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Mists of the past

I’m normally not much of a Harry Turtledove fan. I found the Worldwar series to be incredibly long and dull with poor characterization and fairly uninteresting aliens. He clearly knows his history, but he wasn’t so good at getting the story across. For some reason I took a plunge on American Front anyhow.

Surprise, it was remarkably readable. I think this is perhaps because there’s a whole lot of populism in it, and I’m a sucker for populism at the moment. So I went ahead and read the whole trilogy, and then the second trilogy set in the same timeline, and now I’m waiting for the next one.

It’s an alternate history timeline in which the Confederates won because Lee didn’t lose his battle plans. A few years later, the South won again. Lincoln went over to the Socialists, marginalizing the Republicans and putting the Democrats solidly in power. Marxism became popular among blacks in the South. Utah is grumpy and rebellious. Etc.

In 1914, the CSA is allied with France and England while the US is allied with Germany. Archduke Ferdinand is assassinated in Serbia. Things proceed as one might expect.

Now, I’m not going to say it was smooth writing or anything. For one thing, it’s a multiple POV book, a lot like George R. R. Martin’s Song of Fire and Ice. The POV segments are, oh, maybe four or five pages at a shot, so there’s no way it’s not going to get choppy here and there. Not all the characters are as interesting as one might like — but there’s good variation among them; he’s not writing the same character over and over again.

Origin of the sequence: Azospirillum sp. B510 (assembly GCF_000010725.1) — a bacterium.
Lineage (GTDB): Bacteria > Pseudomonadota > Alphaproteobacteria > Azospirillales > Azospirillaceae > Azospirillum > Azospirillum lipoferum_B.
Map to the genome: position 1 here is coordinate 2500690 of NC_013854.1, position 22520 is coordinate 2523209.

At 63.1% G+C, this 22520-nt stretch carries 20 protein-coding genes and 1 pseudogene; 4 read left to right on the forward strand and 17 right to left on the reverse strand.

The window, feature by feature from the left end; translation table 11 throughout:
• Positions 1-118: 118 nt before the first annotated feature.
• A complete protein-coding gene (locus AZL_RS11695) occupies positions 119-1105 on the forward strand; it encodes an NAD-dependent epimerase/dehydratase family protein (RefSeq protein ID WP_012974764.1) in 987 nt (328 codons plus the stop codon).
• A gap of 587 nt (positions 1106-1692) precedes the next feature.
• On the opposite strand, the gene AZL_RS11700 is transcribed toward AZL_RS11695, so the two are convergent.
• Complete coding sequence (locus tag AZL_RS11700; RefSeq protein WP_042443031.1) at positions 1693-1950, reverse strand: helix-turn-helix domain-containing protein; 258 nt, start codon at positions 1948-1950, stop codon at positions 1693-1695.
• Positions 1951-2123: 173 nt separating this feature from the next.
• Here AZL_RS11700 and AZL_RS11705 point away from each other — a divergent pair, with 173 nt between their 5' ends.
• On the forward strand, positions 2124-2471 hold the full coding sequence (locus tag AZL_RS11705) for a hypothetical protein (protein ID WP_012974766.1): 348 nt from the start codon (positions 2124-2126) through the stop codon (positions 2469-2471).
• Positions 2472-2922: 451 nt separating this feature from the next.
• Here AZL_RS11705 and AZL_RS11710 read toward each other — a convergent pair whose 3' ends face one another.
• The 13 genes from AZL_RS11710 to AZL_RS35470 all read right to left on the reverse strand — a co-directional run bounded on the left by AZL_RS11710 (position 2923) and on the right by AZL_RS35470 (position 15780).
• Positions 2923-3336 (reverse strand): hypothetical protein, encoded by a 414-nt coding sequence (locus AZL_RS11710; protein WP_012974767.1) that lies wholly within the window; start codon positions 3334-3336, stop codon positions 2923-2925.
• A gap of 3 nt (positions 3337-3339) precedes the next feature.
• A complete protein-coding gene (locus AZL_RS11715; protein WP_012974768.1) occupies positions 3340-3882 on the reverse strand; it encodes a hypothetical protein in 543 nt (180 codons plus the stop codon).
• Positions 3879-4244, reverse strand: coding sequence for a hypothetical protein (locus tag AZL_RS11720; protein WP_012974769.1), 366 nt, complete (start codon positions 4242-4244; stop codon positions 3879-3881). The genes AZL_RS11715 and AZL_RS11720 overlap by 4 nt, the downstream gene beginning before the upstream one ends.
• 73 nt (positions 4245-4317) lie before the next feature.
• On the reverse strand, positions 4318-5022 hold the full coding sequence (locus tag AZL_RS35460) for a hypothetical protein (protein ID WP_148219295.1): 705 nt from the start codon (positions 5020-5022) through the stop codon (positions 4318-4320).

And, you know. Marxist rebellions in Georgia. Heated debate about the appropriate role of the Socialist Party with regard to those rebellions. Upton Sinclair, Presidential candidate. Custer as a should-be-retired general. Neither the CSA or the USA depicted as good guys. Mistakes made on all sides.

Half of me wants to lasershark it and use it as the setting for an Unknown Armies game. Or a Vampire game. Or something. Even if I don’t, though, it’s fun reading.

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